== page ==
Study explores women's experiences of medical tattooing

Issue date: 12 March 2021


A recent study by the Centre for Appearance Research at UWE Bristol has explored women's experiences of medical tattooing.

Having an appearance-altering condition, such as alopecia, and its ongoing treatment, can have a significant impact on people’s lives and emotional health. Despite the wide range of medical treatments available, the success rate of these treatments can vary and the side effects can be unpleasant. 

Senior Research Fellow Nicola Stock said: “Alternative treatments, such as medical tattooing, are becoming more popular. However, medical tattooing is a largely unregulated industry and we don’t yet have a good understanding of the benefits and risks involved, or how to achieve the best outcome for the individual. 

“The study was launched to find out what motivated women to choose medical tattooing and how we could learn from their experiences to support others.”

The research team at the Centre for Appearance Research carried out individual telephone interviews with 25 women aged 26-67 years who had experience of medical tattooing in the past five years. Most participants reported a form of hair loss as a result of alopecia, lichen planopilaris or ectodermal dysplasia, and had chosen to have their eyebrows and/or eyeliner tattooed.

Participants had chosen to undergo medical tattooing to alleviate appearance concerns, and to restore self-confidence, identity and/or femininity. Most participants were satisfied with the outcome and would recommend medical tattooing to others.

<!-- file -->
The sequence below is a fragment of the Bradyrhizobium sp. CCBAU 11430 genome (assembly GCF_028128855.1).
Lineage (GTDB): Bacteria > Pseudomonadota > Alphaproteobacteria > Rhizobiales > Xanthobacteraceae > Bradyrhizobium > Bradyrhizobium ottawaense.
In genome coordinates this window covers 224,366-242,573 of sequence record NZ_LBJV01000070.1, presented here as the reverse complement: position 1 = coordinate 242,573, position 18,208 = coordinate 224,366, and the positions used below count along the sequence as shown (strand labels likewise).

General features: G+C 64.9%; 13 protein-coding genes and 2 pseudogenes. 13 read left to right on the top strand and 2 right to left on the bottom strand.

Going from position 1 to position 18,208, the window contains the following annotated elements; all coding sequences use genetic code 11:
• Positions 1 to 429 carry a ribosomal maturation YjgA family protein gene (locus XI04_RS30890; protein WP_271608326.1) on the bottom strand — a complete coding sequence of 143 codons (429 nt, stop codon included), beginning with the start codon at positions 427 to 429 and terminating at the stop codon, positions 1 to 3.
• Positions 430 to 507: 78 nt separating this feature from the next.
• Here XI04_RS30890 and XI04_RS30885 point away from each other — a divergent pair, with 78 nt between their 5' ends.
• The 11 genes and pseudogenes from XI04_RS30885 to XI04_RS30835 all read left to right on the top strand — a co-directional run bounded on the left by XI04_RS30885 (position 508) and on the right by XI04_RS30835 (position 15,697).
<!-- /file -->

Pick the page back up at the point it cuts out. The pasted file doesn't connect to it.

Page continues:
Amy Johnson lost her eyebrows and eyelashes to alopecia areata in 2010. She said: “Without my eyebrows I no longer recognised the face staring back at me in the mirror. Following a medical tattooing procedure, I identified with my reflection once more and my new eyebrows really helped to boost my confidence. Having medical tattooing isn’t for everyone, but it certainly helped me in my own journey with alopecia”.

However, the study also identified a need for better regulation of medical tattooing. Leading charity Alopecia UK stated: “Having access to medical tattooing can give people back what they have lost, which can provide a huge boost to confidence. If someone decides they wish to undergo a medical tattooing procedure, we would always recommend that they consult with a suitably qualified professional and ask to see evidence of their work with clients with alopecia.”

Rae Denman, medical tattooist and collaborator on the study, commented: “The emotional impact of hair loss should not be undervalued. Treatment to restore appearance due to a medical condition should be distinguished from the beauty industry and should be recognised as a medical need.”

The team hope this research will help to raise awareness of medical tattooing and its risks and benefits among health professionals and individuals who have experienced hair loss.

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